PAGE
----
Texas Parks & Wildlife Magazine   


November cover image

From the Pen of Carter Smith

The view coming into the Rockport area right after Hurricane Harvey didn’t leave much to the imagination. The vestiges of the storm’s path and its collateral damage were slung and scattered with both abandon and abundance across every street, roadway, ditch, lot, yard, field and pasture. Heartbreaking doesn’t do the scene justice.

Homes, businesses, schools, churches and other buildings were reduced to piles of great rubble. Electricity and telephone lines were blown down, power poles split in half. A large, multilevel boat storage area, replete with dozens of boats, looked as though it had been collapsed in a tortilla press. Other boats, previously moored and secured in their slips, were pushed atop one another or stranded in streets many yards away. Twisted tin and steel were everywhere, as were broken windows, collapsed roofs, and flooded cars and structures. Century-plus-old oak trees, sculpted from years of blowing winds, had been pushed down, split, de-limbed and topped-off from the 130 mph winds.

The scene wasn’t much better up the coast, where the impacts of 30 to 50 inches of rain were evident in places like Dickinson, Houston and Port Arthur. Mounds of flooded and ruined household items were lined up in rows on street after street, awaiting transport to big haul-off yards. Miles and miles of roads and levees were compromised from the voluminous amounts of rain. Water systems were temporarily off-line, and power was days, or even weeks, away for many.

Suffice to say, Hurricane Harvey did a number on communities up and down the Texas coast from Port Aransas to Beaumont and beyond. Our thoughts and prayers continue to steadfastly remain with those families and places most impacted by and still recovering from this catastrophic storm.

Not surprisingly, the Texas Parks and Wildlife Department did not escape the storm unscathed. Nearly 100 of our colleagues either lost their homes altogether in the storm or have found them uninhabitable until, or if, they can be sufficiently cleaned, remediated and repaired. Thirty-plus state parks, fish hatcheries, wildlife management areas and offices were damaged, many substantially. A very preliminary estimate suggests that TPWD alone experienced between $50 million to $70 million in costs, damages and losses.

If there was a silver lining in the wake of the storm’s devastation, it was the outpouring of support and help from family and friends, neighbors and even total strangers. People came from all over the state and beyond, loaded to the gills with rescue boats, food and water, batteries, generators, fans, chainsaws, clothes, gift cards and anything else they could think of to help those displaced and in need of a helping hand.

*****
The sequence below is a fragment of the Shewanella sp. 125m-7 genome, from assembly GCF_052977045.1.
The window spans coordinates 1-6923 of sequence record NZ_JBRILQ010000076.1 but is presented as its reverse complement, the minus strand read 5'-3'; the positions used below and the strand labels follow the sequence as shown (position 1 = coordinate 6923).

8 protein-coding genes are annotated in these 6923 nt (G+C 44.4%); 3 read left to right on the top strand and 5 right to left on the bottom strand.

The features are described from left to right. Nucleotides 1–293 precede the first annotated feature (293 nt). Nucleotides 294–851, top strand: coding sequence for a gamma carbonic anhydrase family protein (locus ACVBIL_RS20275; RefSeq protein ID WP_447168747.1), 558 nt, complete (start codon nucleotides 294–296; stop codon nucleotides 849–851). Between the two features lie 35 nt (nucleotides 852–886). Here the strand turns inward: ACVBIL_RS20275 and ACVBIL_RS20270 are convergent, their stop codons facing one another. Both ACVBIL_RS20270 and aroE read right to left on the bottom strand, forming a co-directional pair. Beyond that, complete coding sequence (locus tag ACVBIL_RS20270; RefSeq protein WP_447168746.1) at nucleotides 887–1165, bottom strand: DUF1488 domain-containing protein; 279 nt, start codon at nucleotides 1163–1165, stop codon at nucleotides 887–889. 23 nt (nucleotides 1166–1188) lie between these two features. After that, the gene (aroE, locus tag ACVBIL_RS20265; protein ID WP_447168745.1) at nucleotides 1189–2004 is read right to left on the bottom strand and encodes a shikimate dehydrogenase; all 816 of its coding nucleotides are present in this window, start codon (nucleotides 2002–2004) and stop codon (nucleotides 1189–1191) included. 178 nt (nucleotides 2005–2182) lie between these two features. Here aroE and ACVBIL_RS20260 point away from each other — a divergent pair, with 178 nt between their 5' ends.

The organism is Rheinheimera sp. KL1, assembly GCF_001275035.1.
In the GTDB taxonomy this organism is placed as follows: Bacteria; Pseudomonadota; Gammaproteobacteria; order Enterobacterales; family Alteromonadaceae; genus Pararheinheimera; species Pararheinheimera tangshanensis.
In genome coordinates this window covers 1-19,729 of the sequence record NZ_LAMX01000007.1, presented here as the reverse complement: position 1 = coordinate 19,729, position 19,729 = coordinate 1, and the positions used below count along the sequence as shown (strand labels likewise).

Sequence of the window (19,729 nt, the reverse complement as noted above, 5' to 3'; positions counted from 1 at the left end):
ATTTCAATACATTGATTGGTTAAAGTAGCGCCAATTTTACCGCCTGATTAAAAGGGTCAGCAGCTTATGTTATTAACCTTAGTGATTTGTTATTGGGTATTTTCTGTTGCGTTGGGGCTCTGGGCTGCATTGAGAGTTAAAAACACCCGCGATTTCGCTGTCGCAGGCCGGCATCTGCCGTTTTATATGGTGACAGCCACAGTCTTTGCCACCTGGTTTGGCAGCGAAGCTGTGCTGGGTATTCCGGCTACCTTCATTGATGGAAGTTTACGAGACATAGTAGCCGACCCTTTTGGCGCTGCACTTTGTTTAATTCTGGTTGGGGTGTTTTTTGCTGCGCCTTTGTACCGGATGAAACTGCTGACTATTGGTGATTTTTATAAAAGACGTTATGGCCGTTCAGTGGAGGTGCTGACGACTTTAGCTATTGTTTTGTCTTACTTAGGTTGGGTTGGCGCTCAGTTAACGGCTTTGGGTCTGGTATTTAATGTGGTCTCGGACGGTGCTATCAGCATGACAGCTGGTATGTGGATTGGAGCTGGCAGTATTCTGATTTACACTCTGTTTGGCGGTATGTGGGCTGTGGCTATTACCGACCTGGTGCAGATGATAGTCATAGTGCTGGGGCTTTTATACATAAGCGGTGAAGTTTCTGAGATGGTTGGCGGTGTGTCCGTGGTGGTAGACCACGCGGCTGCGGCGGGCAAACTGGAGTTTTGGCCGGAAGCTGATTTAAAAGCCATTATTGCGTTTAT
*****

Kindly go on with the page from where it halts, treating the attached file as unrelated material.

Speaking of helping hands, the state’s first responders were present in droves to help with critical evacuations and life-saving efforts during the floods. The utter fortitude and dedication of these public servants to helping and saving people during their most vulnerable moments was nothing short of awe-inspiring.

I am deeply proud of the fact that the department’s state game wardens and state park police officers, as well as staff from our Wildlife, Inland Fisheries, Coastal Fisheries and Infrastructure teams, were among them. All in all, nearly 500 game wardens and other TPWD personnel helped conduct more than 10,000 water-based rescues. Meanwhile, our state parks team opened up our state parks for free to over 8,000 evacuees displaced by Harvey.

Immediately after the storm, TPWD staff went about the difficult business of assessing facility damages, stabilizing compromised buildings, removing fallen trees, cleaning up wreckage, ripping out flooded sheetrock and securing contractors.

And, seemingly in no time, they were out again doing what they do best: surveying oyster reefs and fish populations in the bays, opening up the parks to the general public, getting wetland compartments ready for teal hunters, checking hunters in the dove fields, and making plans for dune, oyster, marsh and other habitat restoration projects.

I have often said that your Texas Parks and Wildlife Department shines the brightest when times are the darkest. While full recovery from the storm will undoubtedly take years, I am deeply grateful that our work to steward your lands, waters, fish, wildlife and parks never stopped.

Thanks for caring about our wild things and wild places. They need you now more than ever.

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